The Social Enterprise Mark Company has commissioned a survey to explore the issue of trust among UK adults.
The survey explores attitudes within an individual’s own social circle as well as looking at other aspects of our every day lives like government and business.
Results show that two in three adults of the 2,000 surveyed said they had no faith in the government.
And the typical adult can claim to have around 15 friends through work, university and childhood – but can only really trust four of them.
More than half (54%) of adults surveyed have issues with trust. Adults feel most at risk of being betrayed by a friend, followed by someone they work closely with.
The poll revealed adults put most faith in their partner with six in ten voting them as most trust-worthy, followed by their best friend and then a parent.
The most common reason a person has felt betrayed was by having their secrets blabbed – as almost four in ten said they’d had this done by someone they considered a friend.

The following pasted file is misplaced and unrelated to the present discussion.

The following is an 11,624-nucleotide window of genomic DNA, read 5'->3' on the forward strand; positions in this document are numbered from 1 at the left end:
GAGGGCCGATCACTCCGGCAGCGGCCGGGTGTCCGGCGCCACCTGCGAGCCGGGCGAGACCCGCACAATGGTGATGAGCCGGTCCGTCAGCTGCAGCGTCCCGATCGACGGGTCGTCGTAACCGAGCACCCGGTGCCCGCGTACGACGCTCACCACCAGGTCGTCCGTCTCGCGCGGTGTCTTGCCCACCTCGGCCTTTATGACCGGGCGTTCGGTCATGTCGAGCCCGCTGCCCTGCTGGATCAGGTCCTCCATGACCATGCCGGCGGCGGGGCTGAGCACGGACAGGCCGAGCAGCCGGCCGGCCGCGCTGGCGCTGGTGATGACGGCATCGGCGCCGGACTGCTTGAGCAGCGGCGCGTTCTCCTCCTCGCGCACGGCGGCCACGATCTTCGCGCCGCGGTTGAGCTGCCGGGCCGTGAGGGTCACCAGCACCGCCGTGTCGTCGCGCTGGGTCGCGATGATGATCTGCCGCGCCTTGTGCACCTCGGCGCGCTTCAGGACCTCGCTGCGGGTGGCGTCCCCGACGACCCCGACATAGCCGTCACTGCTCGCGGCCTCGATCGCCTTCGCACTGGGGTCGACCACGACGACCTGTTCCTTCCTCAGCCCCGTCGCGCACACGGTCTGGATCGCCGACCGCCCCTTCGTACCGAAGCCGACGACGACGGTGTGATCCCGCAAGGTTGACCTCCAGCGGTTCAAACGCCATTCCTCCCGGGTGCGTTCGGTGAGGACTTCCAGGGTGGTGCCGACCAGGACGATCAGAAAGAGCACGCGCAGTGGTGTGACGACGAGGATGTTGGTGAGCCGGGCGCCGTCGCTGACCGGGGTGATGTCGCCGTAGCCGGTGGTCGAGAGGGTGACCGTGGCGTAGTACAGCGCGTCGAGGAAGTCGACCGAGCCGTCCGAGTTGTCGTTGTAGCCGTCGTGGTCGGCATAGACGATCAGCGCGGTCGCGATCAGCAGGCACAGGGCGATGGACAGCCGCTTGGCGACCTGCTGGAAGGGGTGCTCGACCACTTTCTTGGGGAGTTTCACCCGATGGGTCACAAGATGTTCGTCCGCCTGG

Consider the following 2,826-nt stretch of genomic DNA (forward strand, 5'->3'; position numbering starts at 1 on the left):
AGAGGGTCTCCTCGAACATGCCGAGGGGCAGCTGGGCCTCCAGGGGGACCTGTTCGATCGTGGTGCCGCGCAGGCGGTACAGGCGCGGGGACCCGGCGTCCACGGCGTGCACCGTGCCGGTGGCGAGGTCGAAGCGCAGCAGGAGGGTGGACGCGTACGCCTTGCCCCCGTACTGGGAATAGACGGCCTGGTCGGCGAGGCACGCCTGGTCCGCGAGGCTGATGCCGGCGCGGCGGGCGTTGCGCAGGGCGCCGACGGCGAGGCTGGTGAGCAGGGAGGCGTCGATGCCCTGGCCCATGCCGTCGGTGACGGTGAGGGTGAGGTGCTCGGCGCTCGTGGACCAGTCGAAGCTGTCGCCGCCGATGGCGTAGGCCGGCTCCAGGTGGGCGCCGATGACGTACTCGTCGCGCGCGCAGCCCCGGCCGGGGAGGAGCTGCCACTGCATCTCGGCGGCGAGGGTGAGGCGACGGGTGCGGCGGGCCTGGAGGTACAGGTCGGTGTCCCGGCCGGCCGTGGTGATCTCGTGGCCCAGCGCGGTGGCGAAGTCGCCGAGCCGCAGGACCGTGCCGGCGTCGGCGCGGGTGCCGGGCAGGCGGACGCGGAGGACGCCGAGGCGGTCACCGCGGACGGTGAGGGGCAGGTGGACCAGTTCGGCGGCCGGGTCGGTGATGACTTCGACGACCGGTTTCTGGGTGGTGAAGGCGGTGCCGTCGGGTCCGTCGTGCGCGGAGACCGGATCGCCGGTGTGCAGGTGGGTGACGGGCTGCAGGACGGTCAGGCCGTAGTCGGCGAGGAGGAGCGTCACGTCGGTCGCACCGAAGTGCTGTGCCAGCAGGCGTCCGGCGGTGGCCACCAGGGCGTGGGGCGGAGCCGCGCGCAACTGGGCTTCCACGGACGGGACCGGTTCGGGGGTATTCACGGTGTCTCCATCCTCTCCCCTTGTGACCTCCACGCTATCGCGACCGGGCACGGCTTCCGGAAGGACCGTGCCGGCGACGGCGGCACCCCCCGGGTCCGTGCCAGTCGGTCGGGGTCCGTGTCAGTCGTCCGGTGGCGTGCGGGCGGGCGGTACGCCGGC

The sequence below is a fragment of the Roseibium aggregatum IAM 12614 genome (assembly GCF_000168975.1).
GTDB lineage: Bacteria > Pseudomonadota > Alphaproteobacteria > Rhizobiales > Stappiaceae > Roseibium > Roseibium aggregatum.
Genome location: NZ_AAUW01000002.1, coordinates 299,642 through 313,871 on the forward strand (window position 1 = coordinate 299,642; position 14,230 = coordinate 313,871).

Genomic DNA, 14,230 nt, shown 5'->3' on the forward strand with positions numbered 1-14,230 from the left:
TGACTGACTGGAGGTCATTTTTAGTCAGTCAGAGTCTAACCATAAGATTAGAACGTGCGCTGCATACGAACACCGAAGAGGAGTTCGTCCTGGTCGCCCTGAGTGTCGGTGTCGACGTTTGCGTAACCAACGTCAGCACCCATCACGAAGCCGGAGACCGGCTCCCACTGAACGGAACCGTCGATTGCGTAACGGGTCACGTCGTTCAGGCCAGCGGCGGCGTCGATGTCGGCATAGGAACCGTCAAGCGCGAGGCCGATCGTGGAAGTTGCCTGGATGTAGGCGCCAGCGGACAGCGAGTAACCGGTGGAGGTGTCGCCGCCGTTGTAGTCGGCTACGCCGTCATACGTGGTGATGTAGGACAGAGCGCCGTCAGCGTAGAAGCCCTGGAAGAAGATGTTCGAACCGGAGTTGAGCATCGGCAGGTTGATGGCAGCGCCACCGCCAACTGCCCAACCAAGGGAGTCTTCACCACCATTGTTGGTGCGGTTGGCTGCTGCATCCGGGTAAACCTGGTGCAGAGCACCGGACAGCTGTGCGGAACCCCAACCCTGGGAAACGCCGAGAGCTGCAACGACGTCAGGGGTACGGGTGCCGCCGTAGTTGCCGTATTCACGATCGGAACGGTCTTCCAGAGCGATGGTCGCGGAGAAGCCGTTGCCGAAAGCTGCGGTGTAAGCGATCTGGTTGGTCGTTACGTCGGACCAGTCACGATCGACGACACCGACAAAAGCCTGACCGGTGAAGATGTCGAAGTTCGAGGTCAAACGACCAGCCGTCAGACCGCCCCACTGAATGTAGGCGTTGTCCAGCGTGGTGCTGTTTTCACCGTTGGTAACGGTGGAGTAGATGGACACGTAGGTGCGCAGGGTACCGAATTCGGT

And the lack of trust even extended outside the social circle, as two in three adults stated they have no faith in the government.
Over half said they find banks to be dishonest, whilst people and brands linked to tax avoidance were also deemed undeserving of trust.
Companies trading with consumers are up against a very tough audience as results show an unease with what a company might say and what a consumer might believe.
Nearly two thirds of people agree with the statement that a lot of companies pretend to be ethical just to sell more products.
Lucy Findlay added: “This survey shows trust is in short supply. And if people find it hard to trust each other, how much harder is it to trust businesses? And with good reason, as we’ve seen from the many recent examples of financial misconduct and fat cat salaries.”
“Social enterprises are all about accountability, transparency and fairly distributed profits. In other words they’re ethical businesses, committed to caring for both people and planet. “
“The Social Enterprise Mark is your guarantee of this.”
Find out more about the Social Enterprise Mark by visiting www.socialenterprisemark.org.uk/who-do-you-trust/
Read the Managing Director’s blog about trust, see www.socialenterprisemark.org.uk/category/blog/mds-blog/